Human epigenome mapped
Mapping the epigenome could help
researchers treat diseases and develop
stem-cell based regenerative medicine. 
Image: iStockphoto

A major breakthrough study, published 15 October in Nature, has provided a complete roadmap of the human epigenome and has major implications for the treatment of human diseases and development of stem-cell based regenerative medicine.

An epigenome may be thought of as the clothes that dress a genome, controlling the way genes are packaged and expressed without actually altering the underlying DNA code.

Epigenome are flexible and can be changed by environmental factors such as diet, stress and chemical exposure, leading to changes in gene expression.  These changes can be temporary or they can be more permanent, with some studies suggesting they can be passed down from generation to generation.

Such epigenetic changes have been shown to account for clear physical differences between otherwise genetically identical organisms.

Epigenetic changes are essential because correct timing of gene expression is needed for healthy physical development and for the prevention of genetically based diseases such as cancer.

Conducted by an international consortium, including three researchers linked to The University of Western Australia (UWA), this is the first study to fully sequence the human epigenome at single-base resolution, and required re-sequencing the human genome more than 30 times to map the location of tens of millions of tiny biological markers, known as cytosine methylation sites.

The paper also reveals a remarkable difference between normal human cells and stem cells in the type and pattern of methylation sites.  The stem cells contain many methylations at unusual sites in the genome that must be actively propagated from one cell division to another.  This finding could provide the key to understanding how stem cells can make many different cell types, while other human cells have defined roles that cannot be changed.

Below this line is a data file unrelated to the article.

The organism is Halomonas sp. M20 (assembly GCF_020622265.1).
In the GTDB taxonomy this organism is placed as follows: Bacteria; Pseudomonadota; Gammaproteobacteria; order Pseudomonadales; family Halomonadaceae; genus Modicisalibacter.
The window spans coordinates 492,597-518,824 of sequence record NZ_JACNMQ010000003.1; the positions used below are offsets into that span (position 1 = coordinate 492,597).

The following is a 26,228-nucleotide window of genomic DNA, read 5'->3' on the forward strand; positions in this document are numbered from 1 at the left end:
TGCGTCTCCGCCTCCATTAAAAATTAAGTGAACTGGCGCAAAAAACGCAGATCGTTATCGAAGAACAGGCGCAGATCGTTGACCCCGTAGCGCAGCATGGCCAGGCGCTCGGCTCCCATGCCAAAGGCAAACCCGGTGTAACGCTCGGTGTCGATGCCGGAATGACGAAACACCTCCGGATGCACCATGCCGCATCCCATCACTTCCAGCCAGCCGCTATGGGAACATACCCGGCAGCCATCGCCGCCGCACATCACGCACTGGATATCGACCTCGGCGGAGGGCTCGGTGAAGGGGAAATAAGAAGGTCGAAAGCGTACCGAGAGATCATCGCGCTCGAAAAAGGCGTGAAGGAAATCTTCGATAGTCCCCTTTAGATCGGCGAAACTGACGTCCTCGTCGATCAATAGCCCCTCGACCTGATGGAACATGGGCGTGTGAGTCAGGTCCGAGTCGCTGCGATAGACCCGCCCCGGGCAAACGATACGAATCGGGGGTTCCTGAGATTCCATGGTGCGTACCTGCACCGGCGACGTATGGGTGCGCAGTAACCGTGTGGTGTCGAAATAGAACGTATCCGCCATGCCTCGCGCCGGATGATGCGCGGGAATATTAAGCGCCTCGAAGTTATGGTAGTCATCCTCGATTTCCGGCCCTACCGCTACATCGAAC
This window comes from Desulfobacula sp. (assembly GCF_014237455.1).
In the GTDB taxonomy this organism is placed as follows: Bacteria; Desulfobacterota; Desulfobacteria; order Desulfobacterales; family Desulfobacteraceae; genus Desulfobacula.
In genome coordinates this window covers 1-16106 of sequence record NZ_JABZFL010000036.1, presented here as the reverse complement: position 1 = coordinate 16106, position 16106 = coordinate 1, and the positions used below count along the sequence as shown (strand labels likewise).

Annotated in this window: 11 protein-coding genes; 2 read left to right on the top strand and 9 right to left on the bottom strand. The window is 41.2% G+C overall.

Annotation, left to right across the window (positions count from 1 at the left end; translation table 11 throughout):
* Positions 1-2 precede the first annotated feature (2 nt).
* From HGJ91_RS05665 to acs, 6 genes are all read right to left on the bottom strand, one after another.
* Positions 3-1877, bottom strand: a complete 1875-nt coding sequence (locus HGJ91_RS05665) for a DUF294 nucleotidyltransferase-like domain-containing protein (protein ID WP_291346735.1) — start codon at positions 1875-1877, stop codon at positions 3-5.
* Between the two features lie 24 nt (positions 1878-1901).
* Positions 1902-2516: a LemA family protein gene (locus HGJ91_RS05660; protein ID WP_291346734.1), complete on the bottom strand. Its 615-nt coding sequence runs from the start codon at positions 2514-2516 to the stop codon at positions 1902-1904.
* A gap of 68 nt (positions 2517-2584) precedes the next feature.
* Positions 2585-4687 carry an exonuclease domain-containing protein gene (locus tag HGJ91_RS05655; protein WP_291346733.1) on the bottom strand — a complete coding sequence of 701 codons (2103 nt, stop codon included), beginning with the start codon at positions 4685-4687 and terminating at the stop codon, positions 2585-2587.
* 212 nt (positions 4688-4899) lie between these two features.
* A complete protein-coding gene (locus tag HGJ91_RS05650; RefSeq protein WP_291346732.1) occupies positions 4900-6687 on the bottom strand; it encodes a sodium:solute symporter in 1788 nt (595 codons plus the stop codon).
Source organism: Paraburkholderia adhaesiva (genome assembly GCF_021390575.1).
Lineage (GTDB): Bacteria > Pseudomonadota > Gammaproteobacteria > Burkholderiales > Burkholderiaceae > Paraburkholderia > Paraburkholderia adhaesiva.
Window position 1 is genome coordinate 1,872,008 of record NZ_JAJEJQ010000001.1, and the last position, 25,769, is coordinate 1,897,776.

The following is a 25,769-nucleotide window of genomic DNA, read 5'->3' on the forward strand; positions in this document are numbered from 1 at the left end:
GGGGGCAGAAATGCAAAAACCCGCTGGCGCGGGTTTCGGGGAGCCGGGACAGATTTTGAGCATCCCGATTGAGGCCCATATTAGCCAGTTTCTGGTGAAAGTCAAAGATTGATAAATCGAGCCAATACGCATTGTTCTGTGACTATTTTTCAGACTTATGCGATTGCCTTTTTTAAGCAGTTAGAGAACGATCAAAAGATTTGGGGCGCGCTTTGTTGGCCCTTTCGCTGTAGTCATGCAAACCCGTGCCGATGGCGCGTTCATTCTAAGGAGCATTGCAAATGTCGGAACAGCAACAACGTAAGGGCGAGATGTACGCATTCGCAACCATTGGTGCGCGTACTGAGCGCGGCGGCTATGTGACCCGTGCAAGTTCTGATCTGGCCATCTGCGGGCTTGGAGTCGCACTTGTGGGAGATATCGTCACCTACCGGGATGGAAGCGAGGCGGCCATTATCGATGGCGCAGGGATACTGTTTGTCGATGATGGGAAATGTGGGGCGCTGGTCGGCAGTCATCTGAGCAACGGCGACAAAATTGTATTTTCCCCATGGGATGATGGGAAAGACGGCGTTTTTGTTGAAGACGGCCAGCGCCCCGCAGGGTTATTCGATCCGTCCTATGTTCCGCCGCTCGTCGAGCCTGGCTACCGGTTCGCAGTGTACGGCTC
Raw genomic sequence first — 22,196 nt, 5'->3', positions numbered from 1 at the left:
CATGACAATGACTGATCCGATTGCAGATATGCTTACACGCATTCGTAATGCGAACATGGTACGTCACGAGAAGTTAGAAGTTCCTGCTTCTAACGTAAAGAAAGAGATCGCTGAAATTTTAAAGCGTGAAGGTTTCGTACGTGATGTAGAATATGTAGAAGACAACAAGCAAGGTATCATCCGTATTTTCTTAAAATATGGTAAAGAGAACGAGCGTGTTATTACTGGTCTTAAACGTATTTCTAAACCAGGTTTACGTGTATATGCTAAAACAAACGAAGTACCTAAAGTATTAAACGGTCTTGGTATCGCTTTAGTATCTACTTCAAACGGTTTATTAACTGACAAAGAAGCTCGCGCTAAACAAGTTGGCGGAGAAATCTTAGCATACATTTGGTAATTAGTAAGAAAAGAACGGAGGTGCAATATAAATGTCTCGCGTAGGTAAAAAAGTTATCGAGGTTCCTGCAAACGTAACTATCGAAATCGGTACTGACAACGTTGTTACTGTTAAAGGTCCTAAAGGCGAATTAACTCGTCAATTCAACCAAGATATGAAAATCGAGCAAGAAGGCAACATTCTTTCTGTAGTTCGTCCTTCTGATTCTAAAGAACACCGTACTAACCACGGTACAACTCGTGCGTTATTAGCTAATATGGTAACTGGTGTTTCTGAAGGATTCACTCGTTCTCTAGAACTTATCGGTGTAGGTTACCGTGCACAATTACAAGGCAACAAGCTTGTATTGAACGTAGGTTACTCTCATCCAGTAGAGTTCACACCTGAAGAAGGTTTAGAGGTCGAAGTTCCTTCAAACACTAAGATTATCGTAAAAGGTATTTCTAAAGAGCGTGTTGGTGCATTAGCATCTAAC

The lead researcher in this groundbreaking study was Dr Ryan Lister, a former UWA plant scientist now based at the Salk Institute for Biological Studies in San Diego, California.  UWA PhD student Julian Tonti-Filippini, supervised by UWA Professor Harvey Millar, collaborated with Dr Lister to develop software tools for data handling, analysis and visualisation.

This is the second collaboration between the three scientists, following a successful study that mapped the complete epigenome of the model plant Arabidopsis thaliana, published last year in the journal Cell.

“This study represents a remarkable advance for human biology and medical science,” Professor Millar said.  “It has been a truly international collaborative effort and we are very excited about the ground breaking possibilities that may occur as a result.

“Julian originally designed his software to better understand gene expression in plants but with some further development, it evolved into a set of tools for digitalising the human epigenetic code.”

Editor's Note: Original news release can be found here.